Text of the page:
It puzzled me… but I enjoy a good puzzle.
I have this pile of vintage clockwork parts, as many of you will know. Time hasn’t been kind to them, left as they were to rot in an attic for decades.
The ones I can clean up and get working are either sold as they are to automaton makers or turned into pretty clockwork twittering birds that sell as fast as I can make them. The ones that have seized up completely are taken to pieces, the parts being upcycled into our miniature gizmos and contraptions.
But there was this one. It defied all reason. The spring had snapped, the rubber bellows had perished, the little band that turned a few cogs in the middle had disintegrated, and yet, when I turned the key, it whirred into life. I had no idea how parts of it were still working.
It most certainly couldn’t be sold or turned into a singing bird. I removed the broken bellows and whistle. Stubbornly, the part that was left continued to function. Admittedly it was rather primitive, but each time I gave the key a few turns, the brass bit in the middle zoomed around at a rate of knots and the arm which should have moved the bird waved up and down unevenly, controlled by the blue steel cam. I presume one of the broken parts had once regulated the speed. The other mechanisms move relatively sedately. This one, though, buzzed like an insect as it spun around…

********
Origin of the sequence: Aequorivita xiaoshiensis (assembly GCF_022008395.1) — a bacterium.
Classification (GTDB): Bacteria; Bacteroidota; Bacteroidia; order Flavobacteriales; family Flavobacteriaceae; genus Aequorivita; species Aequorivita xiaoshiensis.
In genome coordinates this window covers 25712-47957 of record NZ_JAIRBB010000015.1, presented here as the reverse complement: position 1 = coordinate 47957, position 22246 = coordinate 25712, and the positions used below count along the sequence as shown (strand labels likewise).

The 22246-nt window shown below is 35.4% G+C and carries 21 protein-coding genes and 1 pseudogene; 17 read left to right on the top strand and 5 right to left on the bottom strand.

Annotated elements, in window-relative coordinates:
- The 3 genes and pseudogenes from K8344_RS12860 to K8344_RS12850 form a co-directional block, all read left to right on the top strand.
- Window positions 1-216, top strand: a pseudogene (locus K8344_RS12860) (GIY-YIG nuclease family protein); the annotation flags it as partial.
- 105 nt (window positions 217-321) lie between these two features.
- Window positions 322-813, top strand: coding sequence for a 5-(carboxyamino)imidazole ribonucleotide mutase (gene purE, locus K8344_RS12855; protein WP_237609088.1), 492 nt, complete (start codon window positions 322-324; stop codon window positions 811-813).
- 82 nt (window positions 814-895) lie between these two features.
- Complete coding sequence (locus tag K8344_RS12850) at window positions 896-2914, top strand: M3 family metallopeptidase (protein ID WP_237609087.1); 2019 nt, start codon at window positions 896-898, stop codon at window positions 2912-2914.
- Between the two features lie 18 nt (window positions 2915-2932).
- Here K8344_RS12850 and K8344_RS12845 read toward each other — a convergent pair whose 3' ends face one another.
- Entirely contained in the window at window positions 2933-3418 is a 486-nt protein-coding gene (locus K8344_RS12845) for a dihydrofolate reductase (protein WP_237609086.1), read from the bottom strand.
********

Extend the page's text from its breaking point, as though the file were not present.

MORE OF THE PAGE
…and that gave me an idea.
I hunted in an old box of bracelet charms and found a few dragonflies, a butterfly and a bee. These were painted in jewel colours and most were stuck to the casing. Another was threaded on to a length of copper wire and fixed to the wheel in the centre.
Next I turned my attention to the arm.
Arm! That was when the idea of the Clockwork Entomologist came to mind. Somewhere I had… yes… in one of those boxes of junk-I’ll-find-a-use-for-one-day…
There it was – a 12th scale butterfly net!
Constructing a pair of arms and hands from epoxy putty was relatively easy. One held the net and was molded to the flailing metal arm. The other held a diminutive magnifying glass, cobbled together with a few bits from the stash. It fitted neatly into the now empty housing from the bird whistle. A pair of small black sleeves and cuffs dressed the arms in a suitably formal fashion. My entomologist might lack all other body parts, but those he had were at least well attired.
The mechanism was housed in a small cardboard box, decorated with an assemblage of suitable images. A few coffee stirrers were sawn up to make a cover for the spring, so that the sharp, snapped steel edges would be safely covered.
So there it is – my rather inept clockwork bug collecting automaton, swiping ineffectually with his net at the buzzing insect each time the little brass key is turned.
The vintage clockwork mechanisms (in full working order) can be bought from this link at the SteampunkDollsHouse, in case you’d like to try your hand at making an automaton.
The magical mechanical birds are available on Steampunk-Shrunk stalls (see home page for dates and venues) or from this link.
As for The Clockwork Entomologist – I’m not sure that I can part with him at the moment, unless someone makes me an offer I can’t refuse…